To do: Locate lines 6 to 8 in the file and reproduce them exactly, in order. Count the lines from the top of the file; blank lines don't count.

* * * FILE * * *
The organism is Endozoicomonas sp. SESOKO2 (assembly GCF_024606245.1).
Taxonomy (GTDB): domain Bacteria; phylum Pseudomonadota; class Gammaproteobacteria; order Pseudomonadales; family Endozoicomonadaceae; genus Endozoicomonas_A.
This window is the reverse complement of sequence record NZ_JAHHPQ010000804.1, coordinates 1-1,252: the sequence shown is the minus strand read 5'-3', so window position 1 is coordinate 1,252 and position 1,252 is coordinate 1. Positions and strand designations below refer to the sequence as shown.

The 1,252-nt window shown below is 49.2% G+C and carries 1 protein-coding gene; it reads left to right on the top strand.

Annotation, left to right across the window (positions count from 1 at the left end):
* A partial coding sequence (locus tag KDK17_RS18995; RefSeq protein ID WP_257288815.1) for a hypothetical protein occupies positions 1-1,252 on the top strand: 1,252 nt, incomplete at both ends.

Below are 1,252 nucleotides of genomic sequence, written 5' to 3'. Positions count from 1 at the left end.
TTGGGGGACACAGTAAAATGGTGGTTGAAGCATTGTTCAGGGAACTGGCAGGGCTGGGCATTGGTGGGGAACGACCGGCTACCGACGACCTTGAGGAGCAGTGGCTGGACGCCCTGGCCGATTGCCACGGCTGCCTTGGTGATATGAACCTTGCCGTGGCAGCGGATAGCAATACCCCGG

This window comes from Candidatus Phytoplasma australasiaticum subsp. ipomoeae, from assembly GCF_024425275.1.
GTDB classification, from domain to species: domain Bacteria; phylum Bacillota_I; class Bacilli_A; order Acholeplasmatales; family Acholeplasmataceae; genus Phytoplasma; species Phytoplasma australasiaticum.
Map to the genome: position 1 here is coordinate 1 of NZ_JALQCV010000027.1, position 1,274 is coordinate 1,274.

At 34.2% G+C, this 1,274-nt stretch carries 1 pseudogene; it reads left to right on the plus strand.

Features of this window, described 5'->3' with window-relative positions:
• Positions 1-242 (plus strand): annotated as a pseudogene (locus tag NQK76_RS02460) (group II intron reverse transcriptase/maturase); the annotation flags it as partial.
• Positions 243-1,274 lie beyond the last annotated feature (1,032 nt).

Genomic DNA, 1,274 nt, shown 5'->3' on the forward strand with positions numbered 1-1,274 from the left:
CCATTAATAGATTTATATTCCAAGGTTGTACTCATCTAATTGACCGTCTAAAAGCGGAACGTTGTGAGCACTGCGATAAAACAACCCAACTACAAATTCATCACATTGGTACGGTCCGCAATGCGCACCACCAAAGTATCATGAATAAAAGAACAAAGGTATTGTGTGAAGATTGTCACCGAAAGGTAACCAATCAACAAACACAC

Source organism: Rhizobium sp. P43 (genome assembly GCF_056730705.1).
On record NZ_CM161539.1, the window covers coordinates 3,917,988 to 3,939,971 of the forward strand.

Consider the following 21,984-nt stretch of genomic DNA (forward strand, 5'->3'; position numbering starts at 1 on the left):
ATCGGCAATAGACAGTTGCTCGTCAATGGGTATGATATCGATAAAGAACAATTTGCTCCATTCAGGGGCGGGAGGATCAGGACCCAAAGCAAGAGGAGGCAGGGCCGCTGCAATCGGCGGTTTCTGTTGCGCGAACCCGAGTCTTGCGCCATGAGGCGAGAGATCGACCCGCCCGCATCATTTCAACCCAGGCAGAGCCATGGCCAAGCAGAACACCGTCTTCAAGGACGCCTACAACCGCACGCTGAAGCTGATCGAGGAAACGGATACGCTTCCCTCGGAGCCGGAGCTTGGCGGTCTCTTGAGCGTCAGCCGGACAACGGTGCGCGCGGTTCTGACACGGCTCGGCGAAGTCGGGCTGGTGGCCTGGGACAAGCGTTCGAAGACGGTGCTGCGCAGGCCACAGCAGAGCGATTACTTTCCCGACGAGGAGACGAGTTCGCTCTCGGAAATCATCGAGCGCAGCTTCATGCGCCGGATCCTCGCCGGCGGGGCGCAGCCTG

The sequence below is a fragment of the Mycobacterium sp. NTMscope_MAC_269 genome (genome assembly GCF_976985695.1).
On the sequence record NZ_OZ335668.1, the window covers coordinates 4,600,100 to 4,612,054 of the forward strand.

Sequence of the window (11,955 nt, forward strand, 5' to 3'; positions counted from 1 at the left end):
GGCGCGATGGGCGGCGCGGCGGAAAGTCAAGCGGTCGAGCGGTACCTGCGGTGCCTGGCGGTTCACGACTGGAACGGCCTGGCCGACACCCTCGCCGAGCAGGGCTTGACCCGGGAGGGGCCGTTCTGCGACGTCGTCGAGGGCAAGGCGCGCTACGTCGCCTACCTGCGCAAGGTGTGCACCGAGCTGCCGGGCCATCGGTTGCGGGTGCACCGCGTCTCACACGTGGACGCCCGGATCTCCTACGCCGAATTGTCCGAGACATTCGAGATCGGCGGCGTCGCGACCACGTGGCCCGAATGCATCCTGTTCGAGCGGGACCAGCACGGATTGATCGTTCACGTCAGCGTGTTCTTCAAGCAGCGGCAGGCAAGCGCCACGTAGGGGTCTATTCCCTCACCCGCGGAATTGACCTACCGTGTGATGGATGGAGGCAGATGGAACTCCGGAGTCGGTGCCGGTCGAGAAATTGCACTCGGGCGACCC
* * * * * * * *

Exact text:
* A partial coding sequence (locus tag KDK17_RS18995; RefSeq protein ID WP_257288815.1) for a hypothetical protein occupies positions 1-1,252 on the top strand: 1,252 nt, incomplete at both ends.

Below are 1,252 nucleotides of genomic sequence, written 5' to 3'. Positions count from 1 at the left end.
TTGGGGGACACAGTAAAATGGTGGTTGAAGCATTGTTCAGGGAACTGGCAGGGCTGGGCATTGGTGGGGAACGACCGGCTACCGACGACCTTGAGGAGCAGTGGCTGGACGCCCTGGCCGATTGCCACGGCTGCCTTGGTGATATGAACCTTGCCGTGGCAGCGGATAGCAATACCCCGG